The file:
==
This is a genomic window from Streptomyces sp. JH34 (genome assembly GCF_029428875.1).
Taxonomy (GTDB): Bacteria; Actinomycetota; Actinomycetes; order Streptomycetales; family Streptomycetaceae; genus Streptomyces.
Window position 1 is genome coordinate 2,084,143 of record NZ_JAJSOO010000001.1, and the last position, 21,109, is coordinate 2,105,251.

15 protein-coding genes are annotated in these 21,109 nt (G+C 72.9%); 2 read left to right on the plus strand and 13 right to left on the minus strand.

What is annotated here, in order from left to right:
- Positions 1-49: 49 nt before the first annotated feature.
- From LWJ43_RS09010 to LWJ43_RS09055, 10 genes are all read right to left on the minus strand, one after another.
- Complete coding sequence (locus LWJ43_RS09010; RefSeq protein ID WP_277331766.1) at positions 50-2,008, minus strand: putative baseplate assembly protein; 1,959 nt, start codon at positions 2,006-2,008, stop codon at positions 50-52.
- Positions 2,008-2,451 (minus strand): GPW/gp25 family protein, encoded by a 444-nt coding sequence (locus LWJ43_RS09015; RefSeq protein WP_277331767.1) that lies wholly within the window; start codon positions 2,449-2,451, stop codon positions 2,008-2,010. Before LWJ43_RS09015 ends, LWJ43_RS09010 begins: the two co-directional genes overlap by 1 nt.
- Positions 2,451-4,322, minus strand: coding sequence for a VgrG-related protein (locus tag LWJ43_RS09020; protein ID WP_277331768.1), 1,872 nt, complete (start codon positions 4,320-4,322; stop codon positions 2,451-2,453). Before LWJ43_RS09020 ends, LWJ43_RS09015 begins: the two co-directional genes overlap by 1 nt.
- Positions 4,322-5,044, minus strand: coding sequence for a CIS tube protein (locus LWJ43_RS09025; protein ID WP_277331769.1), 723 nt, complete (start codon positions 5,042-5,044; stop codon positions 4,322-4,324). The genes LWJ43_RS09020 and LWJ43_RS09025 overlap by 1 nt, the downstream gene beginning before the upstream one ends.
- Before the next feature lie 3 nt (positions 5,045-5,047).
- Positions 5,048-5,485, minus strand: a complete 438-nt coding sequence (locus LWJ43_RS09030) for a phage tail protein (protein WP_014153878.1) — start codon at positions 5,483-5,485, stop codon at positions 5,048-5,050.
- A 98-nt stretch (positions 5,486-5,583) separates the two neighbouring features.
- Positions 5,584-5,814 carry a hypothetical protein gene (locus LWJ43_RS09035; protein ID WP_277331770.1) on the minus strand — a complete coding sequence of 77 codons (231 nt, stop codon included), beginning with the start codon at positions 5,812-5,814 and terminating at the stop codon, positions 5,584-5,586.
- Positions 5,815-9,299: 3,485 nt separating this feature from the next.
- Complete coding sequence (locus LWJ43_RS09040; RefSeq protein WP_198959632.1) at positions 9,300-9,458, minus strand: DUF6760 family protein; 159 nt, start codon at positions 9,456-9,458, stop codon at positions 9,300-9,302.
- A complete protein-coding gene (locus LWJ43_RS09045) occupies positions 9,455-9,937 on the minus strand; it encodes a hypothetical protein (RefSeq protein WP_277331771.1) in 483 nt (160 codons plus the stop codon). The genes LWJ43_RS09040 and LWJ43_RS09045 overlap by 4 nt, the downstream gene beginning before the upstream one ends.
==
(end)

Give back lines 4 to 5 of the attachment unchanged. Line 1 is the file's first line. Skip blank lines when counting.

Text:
15 protein-coding genes are annotated in these 21,109 nt (G+C 72.9%); 2 read left to right on the plus strand and 13 right to left on the minus strand.

What is annotated here, in order from left to right: